Celebrated New Zealand writer Sir James McNeish died on Friday aged 85.

The author of nine novels, 14 works of non-fiction, four plays and numerous articles and essays, he was perhaps best known for Lovelock (nominated for the Booker Prize), Dance of the Peacocks and his psychological investigation of the Bain murders, The Mask of Sanity (1997).

He was awarded most of the major New Zealand writing prizes and fellowships and was a made a Knight Companion in 2010 for services to literature. At the time of his death, Sir James was working on a new book and had just delivered the final pages to his publisher, HarperCollins.

Breaking Ranks, the true story of three New Zealanders who defied convention and stood up for what they believed in, will be published in April.

Here author and New Zealand Herald book reviewer David Hill pays tribute to Sir James:

"I only ever spoke one word to author Sir James McNeish; the word was "sorry". I uttered it decades ago at Smith's Bookshop, the legendary and long-gone labyrinth in central Wellington where you found hunched bibliophiles turning pages in every corner.

I'd been posturing under-graduate style in the aisle till a figure courteously asked if he might pass. I glimpsed the fissured face and leonine tangle of hair.

"Was that James McNeish?" I gabbled to the proprietor. The proprietor nodded. "A singular man."

He was indeed. McNeish never fitted neatly into NZ's literary scene. He moved too fast from memoir to historical novel to creative non-fiction to column to biography to criminology study to be cosily classified.

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And he was an outsider, happy - proud - "to stand apart". He believed you had to do so to retain your perspective and integrity in a small country. So there were times when he wasn't always known as well as he deserved and when his books didn't sell as well as they deserved.

McNeish has been called a writer's writer. He might have loathed the cliché, but it's true that in the vigour and clarity of his style, the craggy, confronting protagonists, crafted blending of fact and imagination, you see skills developed during a lifetime of work.

He'd known too many places to be content with one small Pacific country, though he could write about it and us with unsettling accuracy. I remember exclaiming enviously over As For the Godwits, his journal of years living near a remote west coast beach, and wondering "How does he know so much?"

His stories and settings frequently came from the far-off world - Britain, Italy and Germany - long before it became fashionable. That placed him on the outside, also. So did his protagonists, in spite of the commitment to social justice which powered so many of them and their creator and which should resonate everywhere. Sheep-stealer, driven Olympic athlete, murder accused and anti-Mafia reformer; they were Men Alone and you sensed McNeish in all of them.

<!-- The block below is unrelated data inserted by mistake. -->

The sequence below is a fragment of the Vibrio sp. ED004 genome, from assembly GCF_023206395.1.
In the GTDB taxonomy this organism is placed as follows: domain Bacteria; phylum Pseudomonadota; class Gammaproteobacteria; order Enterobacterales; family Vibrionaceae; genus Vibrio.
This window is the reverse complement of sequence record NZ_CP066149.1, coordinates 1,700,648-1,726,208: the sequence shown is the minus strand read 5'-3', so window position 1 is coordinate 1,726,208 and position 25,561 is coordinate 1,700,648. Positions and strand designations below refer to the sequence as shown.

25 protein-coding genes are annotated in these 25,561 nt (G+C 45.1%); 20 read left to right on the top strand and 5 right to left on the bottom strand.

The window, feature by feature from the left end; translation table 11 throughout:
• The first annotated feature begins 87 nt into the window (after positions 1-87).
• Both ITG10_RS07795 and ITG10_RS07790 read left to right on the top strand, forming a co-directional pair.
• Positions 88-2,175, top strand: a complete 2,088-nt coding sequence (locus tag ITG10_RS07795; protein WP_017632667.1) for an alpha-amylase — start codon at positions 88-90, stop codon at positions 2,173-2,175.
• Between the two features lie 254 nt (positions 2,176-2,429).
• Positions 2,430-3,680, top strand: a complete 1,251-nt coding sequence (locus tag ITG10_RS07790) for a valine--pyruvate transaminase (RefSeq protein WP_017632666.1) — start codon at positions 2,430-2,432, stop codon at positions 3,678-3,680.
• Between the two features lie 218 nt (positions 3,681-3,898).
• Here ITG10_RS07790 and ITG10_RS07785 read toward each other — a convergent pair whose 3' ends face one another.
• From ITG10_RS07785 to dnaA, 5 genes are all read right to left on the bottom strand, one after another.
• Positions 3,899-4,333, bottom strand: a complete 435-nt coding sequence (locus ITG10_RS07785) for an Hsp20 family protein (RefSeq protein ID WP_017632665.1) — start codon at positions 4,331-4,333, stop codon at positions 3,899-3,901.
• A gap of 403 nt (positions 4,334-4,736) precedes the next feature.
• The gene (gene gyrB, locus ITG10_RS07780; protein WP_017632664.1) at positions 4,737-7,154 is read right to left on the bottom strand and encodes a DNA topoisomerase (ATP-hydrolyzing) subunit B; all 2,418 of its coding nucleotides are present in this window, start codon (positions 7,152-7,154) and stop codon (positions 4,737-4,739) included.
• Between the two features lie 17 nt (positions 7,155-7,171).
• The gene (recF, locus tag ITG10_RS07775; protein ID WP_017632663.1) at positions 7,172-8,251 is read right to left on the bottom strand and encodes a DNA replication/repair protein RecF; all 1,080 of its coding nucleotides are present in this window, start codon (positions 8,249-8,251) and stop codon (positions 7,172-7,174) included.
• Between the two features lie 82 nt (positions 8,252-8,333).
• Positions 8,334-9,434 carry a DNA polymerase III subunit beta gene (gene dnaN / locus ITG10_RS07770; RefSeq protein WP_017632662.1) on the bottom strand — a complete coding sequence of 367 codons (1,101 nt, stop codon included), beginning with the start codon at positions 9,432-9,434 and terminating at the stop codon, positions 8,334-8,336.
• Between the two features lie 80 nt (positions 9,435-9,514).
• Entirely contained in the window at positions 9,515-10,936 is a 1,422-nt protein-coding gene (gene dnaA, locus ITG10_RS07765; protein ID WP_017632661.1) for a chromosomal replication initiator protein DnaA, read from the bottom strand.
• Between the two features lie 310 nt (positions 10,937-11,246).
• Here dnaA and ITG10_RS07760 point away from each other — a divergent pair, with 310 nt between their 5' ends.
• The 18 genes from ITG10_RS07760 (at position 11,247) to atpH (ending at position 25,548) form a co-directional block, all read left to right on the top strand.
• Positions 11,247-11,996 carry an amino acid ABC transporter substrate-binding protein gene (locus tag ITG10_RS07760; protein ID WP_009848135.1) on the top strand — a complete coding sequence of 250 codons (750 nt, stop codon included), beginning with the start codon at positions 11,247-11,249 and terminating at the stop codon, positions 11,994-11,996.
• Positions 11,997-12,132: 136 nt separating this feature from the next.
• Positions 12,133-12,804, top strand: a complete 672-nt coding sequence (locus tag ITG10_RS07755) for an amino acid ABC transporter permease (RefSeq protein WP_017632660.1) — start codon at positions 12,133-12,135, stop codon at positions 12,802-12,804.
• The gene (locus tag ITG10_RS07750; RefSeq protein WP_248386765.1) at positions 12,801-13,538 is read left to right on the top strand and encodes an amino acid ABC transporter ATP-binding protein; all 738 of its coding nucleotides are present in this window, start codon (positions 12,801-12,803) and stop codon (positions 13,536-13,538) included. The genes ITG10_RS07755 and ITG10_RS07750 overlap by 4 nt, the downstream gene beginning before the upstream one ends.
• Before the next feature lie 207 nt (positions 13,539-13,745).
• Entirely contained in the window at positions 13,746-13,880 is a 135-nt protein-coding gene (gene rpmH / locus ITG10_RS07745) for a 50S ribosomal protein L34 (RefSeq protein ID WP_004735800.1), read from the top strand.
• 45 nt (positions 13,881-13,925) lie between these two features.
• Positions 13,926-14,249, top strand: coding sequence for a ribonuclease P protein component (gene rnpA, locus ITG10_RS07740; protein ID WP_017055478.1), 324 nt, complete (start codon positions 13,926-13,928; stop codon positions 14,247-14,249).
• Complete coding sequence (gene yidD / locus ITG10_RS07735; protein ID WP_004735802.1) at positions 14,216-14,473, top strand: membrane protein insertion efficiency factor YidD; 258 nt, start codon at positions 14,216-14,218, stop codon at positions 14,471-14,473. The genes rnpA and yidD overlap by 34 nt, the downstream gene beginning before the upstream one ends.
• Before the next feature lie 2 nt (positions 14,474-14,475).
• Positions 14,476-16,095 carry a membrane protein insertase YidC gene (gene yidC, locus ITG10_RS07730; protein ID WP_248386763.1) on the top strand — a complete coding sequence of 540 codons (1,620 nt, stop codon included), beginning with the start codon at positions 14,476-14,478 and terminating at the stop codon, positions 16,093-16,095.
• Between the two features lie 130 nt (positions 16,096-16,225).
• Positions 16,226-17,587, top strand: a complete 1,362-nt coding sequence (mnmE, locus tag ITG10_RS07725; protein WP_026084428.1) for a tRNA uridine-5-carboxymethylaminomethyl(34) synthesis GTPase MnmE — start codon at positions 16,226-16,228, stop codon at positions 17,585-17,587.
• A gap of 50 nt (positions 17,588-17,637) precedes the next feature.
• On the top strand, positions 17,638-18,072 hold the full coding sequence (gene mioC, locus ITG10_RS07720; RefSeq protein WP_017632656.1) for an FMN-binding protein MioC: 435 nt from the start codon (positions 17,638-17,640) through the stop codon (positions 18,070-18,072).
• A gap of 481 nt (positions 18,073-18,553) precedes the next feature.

There's isn't space to discuss his 25-plus books and innumerable shorter works, though if you haven't read Lovelock, you're missing out on one of the most penetrating deconstructions in NZ writing. Then there's Dance of the Peacocks, with its genuinely brilliant portraits of five also-brilliant young New Zealanders, and MacKenzie, where the anti-hero is as gaunt and uncompromising as the Central Otago landscape.

Honours and awards built up around James McNeish, culminating in the 2010 Prime Minister's Award for Literary Achievement, and a KNZM the following year. I suspect he'd have valued those which reflected the esteem of his peers - the Booker Prize nomination, Menton Fellowship and President of Honour for the NZ Society of Authors - just as highly.

I reviewed his penultimate book, Seelenbinder, for the NZ Herald earlier this year. It's the recreated biography of Germany's wrestling champion of the 1930s, tortured and beheaded for opposing Hitler.

I was bowled over by it; called it "a revelation" in my review. "Keep going, Sir Jim," I urged, and imagined him snorting at my presumption. He did. He delivered his final manuscript to his publisher just days before he died - and it's apparently in praise of outsiders, too. What a way to go: just what you'd expect from a singular man.

Sir James is survived by his wife, Lady Helen, and family.